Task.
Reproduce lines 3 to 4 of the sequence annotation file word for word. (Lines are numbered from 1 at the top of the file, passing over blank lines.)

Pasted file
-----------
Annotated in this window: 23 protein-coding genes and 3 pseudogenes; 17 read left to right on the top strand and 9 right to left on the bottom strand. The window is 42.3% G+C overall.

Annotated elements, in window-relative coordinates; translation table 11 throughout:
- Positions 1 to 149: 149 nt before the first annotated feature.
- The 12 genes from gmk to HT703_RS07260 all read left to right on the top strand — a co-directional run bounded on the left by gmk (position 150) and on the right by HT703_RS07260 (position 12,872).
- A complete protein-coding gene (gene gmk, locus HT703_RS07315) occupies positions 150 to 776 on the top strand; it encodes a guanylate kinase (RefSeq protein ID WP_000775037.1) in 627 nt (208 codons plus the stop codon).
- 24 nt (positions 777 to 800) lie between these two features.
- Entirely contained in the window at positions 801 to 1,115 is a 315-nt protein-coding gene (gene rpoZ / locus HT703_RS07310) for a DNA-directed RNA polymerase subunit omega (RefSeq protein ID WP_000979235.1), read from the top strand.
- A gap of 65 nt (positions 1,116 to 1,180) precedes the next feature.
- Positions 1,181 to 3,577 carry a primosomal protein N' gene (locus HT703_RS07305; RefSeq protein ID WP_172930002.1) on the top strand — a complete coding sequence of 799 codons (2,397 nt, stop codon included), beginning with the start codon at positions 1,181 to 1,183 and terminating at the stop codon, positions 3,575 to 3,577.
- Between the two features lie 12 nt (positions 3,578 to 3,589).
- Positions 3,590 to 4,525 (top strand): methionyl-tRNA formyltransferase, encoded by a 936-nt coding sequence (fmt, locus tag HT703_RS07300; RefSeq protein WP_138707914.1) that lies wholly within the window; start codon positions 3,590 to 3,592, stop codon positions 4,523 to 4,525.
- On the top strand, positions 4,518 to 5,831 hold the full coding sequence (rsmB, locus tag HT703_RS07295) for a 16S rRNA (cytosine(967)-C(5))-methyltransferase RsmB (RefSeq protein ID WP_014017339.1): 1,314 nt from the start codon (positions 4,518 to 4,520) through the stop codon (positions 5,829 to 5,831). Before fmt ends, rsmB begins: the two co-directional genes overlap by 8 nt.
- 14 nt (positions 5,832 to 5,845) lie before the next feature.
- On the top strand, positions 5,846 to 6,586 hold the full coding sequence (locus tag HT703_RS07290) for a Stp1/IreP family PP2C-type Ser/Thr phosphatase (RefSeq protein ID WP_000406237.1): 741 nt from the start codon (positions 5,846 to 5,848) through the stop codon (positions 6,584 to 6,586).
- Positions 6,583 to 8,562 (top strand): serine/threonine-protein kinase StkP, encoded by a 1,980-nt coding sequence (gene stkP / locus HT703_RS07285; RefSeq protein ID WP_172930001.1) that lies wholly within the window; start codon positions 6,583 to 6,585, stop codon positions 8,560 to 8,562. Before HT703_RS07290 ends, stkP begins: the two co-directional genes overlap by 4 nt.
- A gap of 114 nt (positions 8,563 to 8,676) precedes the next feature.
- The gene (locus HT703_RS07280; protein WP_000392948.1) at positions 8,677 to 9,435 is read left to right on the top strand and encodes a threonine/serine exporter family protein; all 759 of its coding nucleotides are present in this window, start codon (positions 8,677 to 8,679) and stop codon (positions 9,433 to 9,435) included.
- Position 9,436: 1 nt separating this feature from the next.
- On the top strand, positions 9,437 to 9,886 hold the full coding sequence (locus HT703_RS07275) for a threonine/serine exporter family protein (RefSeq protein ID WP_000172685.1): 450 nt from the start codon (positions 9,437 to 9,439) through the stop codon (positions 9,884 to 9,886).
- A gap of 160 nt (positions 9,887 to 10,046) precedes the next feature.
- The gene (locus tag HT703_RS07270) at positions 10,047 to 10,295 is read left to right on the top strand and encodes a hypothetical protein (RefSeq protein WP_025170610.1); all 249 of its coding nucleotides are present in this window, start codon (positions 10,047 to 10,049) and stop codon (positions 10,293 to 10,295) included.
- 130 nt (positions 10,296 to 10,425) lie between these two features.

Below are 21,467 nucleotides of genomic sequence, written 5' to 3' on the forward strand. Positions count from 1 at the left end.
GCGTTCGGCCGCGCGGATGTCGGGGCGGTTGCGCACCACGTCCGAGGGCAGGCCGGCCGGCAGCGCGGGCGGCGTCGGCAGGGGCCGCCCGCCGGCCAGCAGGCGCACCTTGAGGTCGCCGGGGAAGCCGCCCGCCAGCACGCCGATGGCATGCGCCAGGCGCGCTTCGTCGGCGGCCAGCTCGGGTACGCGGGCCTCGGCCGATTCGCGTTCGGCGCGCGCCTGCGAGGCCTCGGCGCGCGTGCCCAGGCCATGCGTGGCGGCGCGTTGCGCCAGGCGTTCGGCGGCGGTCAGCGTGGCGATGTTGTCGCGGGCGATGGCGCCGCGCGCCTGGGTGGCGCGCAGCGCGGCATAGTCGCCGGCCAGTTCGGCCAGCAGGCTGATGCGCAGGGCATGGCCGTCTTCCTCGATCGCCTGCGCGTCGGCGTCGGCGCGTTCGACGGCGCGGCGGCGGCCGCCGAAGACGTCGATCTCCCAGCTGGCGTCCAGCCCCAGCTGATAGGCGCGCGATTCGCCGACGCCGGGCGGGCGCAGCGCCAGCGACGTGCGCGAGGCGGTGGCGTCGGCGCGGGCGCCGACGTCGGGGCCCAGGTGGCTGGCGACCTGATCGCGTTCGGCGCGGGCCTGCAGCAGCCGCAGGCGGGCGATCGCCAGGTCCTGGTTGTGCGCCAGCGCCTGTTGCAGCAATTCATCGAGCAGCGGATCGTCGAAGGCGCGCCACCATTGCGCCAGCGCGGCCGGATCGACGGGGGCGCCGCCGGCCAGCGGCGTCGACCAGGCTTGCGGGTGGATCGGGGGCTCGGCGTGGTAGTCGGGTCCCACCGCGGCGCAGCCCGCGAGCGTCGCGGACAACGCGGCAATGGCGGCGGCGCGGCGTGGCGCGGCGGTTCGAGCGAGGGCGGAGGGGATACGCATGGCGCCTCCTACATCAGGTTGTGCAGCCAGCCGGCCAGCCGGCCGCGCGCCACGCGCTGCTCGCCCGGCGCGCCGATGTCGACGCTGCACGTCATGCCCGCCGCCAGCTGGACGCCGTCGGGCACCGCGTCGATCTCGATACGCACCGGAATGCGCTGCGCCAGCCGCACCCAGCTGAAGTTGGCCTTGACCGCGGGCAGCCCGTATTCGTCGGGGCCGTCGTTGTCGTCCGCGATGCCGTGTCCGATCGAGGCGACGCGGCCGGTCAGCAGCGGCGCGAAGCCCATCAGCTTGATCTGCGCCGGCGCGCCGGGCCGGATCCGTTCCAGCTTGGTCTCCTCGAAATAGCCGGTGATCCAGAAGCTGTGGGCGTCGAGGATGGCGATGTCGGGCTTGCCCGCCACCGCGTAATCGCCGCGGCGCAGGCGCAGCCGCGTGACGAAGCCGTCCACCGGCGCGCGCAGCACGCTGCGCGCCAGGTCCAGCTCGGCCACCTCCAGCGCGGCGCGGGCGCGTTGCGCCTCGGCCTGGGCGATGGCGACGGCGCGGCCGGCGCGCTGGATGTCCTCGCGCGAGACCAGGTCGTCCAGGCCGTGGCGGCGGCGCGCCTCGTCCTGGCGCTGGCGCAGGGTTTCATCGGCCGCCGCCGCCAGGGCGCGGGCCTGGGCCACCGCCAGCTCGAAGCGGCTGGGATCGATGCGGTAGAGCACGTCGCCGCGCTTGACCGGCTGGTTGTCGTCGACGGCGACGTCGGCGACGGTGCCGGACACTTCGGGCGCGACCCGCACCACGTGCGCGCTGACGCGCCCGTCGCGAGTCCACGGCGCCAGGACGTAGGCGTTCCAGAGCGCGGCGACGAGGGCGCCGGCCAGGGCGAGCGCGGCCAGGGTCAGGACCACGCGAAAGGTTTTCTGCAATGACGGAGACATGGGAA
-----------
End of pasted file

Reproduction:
- Positions 1 to 149: 149 nt before the first annotated feature.
- The 12 genes from gmk to HT703_RS07260 all read left to right on the top strand — a co-directional run bounded on the left by gmk (position 150) and on the right by HT703_RS07260 (position 12,872).